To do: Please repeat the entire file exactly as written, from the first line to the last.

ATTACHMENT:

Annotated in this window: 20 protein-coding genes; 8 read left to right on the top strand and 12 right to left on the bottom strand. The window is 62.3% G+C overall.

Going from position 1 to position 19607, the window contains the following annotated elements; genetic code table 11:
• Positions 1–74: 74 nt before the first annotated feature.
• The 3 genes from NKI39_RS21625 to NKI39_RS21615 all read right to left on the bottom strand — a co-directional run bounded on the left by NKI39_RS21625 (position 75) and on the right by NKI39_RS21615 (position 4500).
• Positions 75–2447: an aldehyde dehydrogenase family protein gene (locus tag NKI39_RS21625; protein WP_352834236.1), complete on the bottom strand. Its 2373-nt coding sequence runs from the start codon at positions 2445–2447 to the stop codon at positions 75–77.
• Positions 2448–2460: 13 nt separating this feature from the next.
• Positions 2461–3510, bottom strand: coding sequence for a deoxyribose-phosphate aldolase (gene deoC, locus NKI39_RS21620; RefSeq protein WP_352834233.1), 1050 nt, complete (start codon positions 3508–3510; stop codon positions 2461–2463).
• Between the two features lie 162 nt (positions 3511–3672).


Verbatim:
Annotated in this window: 20 protein-coding genes; 8 read left to right on the top strand and 12 right to left on the bottom strand. The window is 62.3% G+C overall.

Going from position 1 to position 19607, the window contains the following annotated elements; genetic code table 11:
• Positions 1–74: 74 nt before the first annotated feature.
• The 3 genes from NKI39_RS21625 to NKI39_RS21615 all read right to left on the bottom strand — a co-directional run bounded on the left by NKI39_RS21625 (position 75) and on the right by NKI39_RS21615 (position 4500).
• Positions 75–2447: an aldehyde dehydrogenase family protein gene (locus tag NKI39_RS21625; protein WP_352834236.1), complete on the bottom strand. Its 2373-nt coding sequence runs from the start codon at positions 2445–2447 to the stop codon at positions 75–77.
• Positions 2448–2460: 13 nt separating this feature from the next.
• Positions 2461–3510, bottom strand: coding sequence for a deoxyribose-phosphate aldolase (gene deoC, locus NKI39_RS21620; RefSeq protein WP_352834233.1), 1050 nt, complete (start codon positions 3508–3510; stop codon positions 2461–2463).
• Between the two features lie 162 nt (positions 3511–3672).